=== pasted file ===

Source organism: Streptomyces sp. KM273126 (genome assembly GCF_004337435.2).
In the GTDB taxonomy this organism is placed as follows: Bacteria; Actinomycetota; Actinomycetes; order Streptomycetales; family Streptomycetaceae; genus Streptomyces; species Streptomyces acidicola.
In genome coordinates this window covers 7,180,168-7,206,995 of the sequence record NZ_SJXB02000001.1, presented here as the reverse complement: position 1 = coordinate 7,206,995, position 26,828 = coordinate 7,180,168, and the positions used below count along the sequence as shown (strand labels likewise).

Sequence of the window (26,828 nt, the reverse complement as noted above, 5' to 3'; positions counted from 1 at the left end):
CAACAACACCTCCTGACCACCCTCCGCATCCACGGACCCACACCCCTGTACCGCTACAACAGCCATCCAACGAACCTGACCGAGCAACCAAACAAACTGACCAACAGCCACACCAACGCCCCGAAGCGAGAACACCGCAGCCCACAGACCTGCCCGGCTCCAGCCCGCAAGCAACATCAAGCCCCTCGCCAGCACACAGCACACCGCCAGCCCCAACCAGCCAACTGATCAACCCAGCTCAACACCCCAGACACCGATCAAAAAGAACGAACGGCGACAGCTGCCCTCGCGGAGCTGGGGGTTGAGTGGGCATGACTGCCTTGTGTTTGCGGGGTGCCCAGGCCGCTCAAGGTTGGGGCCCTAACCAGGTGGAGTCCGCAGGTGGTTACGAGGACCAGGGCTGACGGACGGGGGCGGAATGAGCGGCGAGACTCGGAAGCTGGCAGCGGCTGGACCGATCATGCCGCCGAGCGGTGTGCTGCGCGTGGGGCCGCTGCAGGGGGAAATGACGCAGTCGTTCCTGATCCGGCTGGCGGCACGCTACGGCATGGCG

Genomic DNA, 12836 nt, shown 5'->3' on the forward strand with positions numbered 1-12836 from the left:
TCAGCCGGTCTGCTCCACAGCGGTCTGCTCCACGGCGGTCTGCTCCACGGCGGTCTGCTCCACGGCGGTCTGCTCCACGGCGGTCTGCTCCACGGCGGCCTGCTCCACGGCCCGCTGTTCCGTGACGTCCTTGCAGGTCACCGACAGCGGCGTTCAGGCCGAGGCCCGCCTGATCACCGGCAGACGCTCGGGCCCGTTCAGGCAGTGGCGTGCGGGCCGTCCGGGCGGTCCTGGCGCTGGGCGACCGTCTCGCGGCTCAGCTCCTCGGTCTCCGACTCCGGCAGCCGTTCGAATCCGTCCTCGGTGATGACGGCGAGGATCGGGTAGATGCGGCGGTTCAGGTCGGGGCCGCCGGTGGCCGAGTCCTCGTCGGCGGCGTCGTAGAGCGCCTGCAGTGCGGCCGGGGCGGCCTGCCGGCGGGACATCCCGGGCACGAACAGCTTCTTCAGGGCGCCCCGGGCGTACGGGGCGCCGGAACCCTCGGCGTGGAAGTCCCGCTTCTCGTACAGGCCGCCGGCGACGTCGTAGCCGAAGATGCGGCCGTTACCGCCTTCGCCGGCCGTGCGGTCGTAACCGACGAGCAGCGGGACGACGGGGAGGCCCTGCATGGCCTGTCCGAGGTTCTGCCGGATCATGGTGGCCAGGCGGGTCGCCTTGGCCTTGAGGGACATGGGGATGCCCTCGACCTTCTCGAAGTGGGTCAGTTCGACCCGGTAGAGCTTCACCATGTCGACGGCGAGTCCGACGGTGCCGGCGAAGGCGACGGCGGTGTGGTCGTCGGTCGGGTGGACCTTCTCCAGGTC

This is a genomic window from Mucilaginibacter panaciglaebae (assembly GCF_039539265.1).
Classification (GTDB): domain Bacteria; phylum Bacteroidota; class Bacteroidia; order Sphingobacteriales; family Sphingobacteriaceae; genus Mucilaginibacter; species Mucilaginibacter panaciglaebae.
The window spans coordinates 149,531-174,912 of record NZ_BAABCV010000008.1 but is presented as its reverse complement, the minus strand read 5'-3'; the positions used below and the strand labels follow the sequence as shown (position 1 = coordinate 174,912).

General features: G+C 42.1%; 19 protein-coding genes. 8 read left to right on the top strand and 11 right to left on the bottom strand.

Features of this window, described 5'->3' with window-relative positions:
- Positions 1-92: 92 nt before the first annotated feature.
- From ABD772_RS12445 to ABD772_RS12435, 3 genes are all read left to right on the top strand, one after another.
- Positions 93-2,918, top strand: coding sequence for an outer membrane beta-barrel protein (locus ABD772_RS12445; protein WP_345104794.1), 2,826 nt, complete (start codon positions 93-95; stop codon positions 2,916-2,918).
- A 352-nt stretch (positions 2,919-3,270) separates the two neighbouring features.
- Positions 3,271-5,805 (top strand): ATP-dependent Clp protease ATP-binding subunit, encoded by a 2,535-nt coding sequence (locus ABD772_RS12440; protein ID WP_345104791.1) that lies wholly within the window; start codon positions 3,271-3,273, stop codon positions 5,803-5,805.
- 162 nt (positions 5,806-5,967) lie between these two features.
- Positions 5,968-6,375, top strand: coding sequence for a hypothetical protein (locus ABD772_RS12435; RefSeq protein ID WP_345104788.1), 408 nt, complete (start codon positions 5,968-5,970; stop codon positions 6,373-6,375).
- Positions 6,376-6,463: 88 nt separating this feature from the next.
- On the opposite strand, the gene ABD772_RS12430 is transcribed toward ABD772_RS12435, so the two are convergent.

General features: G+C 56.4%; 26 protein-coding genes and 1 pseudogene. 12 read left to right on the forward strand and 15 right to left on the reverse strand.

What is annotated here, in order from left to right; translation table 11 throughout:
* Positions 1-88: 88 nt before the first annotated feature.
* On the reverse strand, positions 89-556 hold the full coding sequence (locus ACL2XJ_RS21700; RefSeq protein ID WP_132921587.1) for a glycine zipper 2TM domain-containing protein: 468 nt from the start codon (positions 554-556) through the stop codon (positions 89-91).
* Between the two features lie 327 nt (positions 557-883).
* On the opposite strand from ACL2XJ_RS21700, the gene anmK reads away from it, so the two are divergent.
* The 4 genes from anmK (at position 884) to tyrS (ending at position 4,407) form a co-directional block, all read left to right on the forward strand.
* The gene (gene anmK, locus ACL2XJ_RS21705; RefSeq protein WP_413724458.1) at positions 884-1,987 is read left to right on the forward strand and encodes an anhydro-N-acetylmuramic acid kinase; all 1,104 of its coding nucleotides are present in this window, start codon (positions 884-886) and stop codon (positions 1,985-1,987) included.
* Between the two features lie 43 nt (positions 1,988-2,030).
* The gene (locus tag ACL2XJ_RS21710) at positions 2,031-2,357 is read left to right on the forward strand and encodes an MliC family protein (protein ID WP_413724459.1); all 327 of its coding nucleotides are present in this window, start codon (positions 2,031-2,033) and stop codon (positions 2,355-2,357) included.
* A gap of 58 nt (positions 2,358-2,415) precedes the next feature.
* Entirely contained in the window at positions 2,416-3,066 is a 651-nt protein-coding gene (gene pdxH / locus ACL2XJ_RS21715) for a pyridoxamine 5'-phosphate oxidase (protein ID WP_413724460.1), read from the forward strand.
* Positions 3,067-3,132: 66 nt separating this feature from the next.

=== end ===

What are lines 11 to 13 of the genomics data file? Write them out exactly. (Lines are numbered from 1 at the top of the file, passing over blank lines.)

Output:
General features: G+C 42.1%; 19 protein-coding genes. 8 read left to right on the top strand and 11 right to left on the bottom strand.

Features of this window, described 5'->3' with window-relative positions:
- Positions 1-92: 92 nt before the first annotated feature.